And being retired doesn’t mean you need to stop learning. Frommer says her father enjoyed taking a summer class at St. John’s, a Santa Fe liberal arts college. “There are no tests,” she adds. “You learn with an actual professor … and have your afternoons off to explore.”
8. America’s national parks
How many of America’s national parks have you seen? Retirement is the time to catch up on the ones you’ve only read about, Frommer suggests. And for just $80, Americans age 62 and older can purchase a Senior Lifetime Pass to all the national parks. Since admission to just one park can cost $30 without a pass, visiting only three parks makes the $80 price worthwhile.
“Go in the off-season if you can,” Frommer says. “It’s very affordable.” She notes that many seniors rent an RV for a national park trip and suggests travelers look into peer-to-peer RV rental services, such as Outdoorsy.
9. St. Augustine, Florida
Retirees and Florida go together like cookies and milk. Frommer recommends a visit to historic St. Augustine, which is the oldest continuously inhabited European settlement in what is now the contiguous United States.
History buffs can hop on and hop off the sightseeing trolleys, marveling at such 17th-century buildings as the Castillo de San Marcos. And sure, while you’re there, take a look for the legendary Fountain of Youth, a mythical spring that’s part of Florida legend.
10. Northern Michigan
Northern Michigan might not seem as glamorous a travel destination as some others, but Frommer promises retirees will find much to love. She praises the winery scene and strong arts community. Take in a concert at the Interlochen Center for the Arts or a movie at the Traverse City Film Festival (co-founded by filmmaker Michael Moore).
And don’t miss Mackinac Island, the popular resort area covered mostly by Mackinac Island State Park, where almost all motor vehicles are banned.
“It’s really like a trip into the past,” Frommer says.
11. New Orleans
Many older travelers still enjoy nightlife, and Frommer loves how New Orleans features live music and dancing for all ages. On a recent visit, she says, she saw “people from age 22 to 82 cutting a rug.” New Orleans is the birthplace of jazz, of course, but travelers will also find R&B, zydeco, soul, gospel and other genres filling the city’s clubs and restaurants.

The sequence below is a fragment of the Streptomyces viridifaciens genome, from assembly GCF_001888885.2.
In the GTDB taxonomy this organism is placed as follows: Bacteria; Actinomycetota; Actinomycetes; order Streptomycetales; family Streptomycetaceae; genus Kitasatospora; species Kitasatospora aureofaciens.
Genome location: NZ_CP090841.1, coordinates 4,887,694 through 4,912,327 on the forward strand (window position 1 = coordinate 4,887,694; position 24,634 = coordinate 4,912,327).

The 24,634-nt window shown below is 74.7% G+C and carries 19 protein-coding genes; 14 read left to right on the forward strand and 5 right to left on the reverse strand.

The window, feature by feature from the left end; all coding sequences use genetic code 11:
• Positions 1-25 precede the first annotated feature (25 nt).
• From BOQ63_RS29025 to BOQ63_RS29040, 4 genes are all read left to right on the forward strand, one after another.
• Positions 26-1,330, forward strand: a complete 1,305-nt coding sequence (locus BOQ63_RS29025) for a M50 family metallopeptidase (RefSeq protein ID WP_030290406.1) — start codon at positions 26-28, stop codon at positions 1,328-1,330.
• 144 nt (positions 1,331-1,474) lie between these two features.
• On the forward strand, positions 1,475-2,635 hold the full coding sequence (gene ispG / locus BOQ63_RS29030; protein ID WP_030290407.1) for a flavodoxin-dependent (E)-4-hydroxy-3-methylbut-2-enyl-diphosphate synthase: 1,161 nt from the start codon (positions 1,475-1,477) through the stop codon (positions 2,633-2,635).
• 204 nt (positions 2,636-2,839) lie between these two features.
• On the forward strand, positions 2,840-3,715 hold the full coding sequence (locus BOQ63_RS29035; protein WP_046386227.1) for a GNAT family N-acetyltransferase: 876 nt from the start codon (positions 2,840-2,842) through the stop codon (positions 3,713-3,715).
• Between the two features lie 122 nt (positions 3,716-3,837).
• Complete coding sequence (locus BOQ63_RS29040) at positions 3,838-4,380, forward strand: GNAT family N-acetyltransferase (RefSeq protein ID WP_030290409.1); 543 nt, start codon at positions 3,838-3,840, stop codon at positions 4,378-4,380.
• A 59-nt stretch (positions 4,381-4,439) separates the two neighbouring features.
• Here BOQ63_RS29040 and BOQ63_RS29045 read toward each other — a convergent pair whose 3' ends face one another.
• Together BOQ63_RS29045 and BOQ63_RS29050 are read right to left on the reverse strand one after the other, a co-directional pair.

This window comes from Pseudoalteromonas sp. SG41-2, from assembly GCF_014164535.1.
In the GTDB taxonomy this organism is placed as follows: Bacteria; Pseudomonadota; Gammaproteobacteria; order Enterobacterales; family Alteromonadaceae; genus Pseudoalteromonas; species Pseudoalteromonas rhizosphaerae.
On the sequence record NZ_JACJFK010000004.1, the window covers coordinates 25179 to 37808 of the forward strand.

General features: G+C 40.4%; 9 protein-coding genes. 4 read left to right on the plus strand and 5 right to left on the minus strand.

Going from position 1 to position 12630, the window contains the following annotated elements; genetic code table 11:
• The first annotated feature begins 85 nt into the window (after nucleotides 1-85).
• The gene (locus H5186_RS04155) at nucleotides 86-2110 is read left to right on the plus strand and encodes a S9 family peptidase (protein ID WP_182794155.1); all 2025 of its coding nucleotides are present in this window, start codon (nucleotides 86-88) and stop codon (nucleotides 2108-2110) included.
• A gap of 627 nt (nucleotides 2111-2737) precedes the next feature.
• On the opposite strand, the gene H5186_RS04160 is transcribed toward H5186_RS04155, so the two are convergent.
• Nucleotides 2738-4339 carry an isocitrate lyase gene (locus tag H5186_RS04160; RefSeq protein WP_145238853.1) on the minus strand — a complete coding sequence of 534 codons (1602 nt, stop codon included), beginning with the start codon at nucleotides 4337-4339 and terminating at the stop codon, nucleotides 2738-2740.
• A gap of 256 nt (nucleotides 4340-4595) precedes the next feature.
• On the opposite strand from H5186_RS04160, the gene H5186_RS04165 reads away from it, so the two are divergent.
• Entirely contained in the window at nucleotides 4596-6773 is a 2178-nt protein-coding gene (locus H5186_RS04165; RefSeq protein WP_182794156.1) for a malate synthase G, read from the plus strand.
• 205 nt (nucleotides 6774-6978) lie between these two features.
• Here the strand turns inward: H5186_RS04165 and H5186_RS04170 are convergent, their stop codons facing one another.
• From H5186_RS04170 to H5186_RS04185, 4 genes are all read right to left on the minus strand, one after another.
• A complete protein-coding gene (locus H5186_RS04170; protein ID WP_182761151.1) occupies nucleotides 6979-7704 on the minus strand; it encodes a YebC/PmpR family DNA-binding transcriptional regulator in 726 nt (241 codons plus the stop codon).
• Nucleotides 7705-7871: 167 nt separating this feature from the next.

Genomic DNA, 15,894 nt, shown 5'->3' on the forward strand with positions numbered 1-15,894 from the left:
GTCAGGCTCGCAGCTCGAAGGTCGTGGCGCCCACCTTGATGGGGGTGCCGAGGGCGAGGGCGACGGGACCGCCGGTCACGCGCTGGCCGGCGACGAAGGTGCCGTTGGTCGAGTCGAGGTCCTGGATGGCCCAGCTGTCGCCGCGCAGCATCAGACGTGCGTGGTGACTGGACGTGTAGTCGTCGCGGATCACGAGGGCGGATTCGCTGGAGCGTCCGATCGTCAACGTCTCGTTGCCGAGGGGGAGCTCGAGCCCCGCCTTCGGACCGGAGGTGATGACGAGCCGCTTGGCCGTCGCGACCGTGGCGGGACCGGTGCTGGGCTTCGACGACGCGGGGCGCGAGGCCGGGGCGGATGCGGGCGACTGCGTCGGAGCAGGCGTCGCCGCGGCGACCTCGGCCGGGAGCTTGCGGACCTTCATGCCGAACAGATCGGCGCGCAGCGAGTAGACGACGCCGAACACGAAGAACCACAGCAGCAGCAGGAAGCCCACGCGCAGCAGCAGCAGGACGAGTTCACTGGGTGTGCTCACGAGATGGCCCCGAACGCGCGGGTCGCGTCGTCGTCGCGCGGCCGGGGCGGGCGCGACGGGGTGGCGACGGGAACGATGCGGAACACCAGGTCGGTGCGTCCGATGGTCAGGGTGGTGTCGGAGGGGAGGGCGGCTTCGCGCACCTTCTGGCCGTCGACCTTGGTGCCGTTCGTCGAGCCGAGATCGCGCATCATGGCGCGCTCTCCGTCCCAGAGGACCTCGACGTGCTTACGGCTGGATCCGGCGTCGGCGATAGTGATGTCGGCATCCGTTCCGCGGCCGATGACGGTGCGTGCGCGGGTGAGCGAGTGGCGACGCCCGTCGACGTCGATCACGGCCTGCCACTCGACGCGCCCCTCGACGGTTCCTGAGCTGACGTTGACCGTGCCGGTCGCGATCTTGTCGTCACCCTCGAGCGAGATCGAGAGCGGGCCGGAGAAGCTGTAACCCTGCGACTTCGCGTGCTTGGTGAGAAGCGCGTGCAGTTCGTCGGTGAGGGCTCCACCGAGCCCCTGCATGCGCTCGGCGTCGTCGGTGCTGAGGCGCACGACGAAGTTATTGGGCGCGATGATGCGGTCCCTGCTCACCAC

New Orleans’ cuisine is justifiably world-famous, tours abound and there are plenty of museums to visit. The National World War II Museum may be of special interest to older travelers, and its BB’s Stage Door Canteen offers 1940s-style live entertainment and dancing.
12. South Africa
Africa is an enormous continent, and thinking of visiting there can be overwhelming. Frommer recommends South Africa for numerous reasons.
You can certainly photograph elephants and other breathtaking animals on a safari tour. But Frommer also praises the country’s up-to-the-minute tourist infrastructure, with plenty of tours, concierge services and more. And there are numerous places to honor and remember the life of legendary anti-apartheid activist Nelson Mandela, who served as the country’s first president after spending 27 years in prison.
Looking for a relaxing Caribbean beach vacation but unsure where to go? Frommer recommends scenic Barbados, the easternmost of the Caribbean Islands. There, the government subsidizes education for all citizens, leading to an educated populace who offer great conversations and high-level service, she says.
The beaches of Barbados are gorgeous, Frommer notes, and the country is a favorite with horse lovers. The historic Garrison Savannah is the most important horse race track in the Caribbean and hosts the annual Barbados Triple Crown of Thoroughbred Racing series. And every morning, grooms walk dozens of horses from the track down to the sea to bathe in the therapeutic salt waters, and tourists are allowed to watch, photograph and pet the horses.
Like Vietnam, mentioned earlier, many Japanese people are raised to revere their elders, and older tourists, too, are seen as honored guests, Frommer says. Traveling around the country is easy thanks to an impressive rail network, which includes speedy bullet trains and themed trains such as those devoted to Hello Kitty and Pokemon.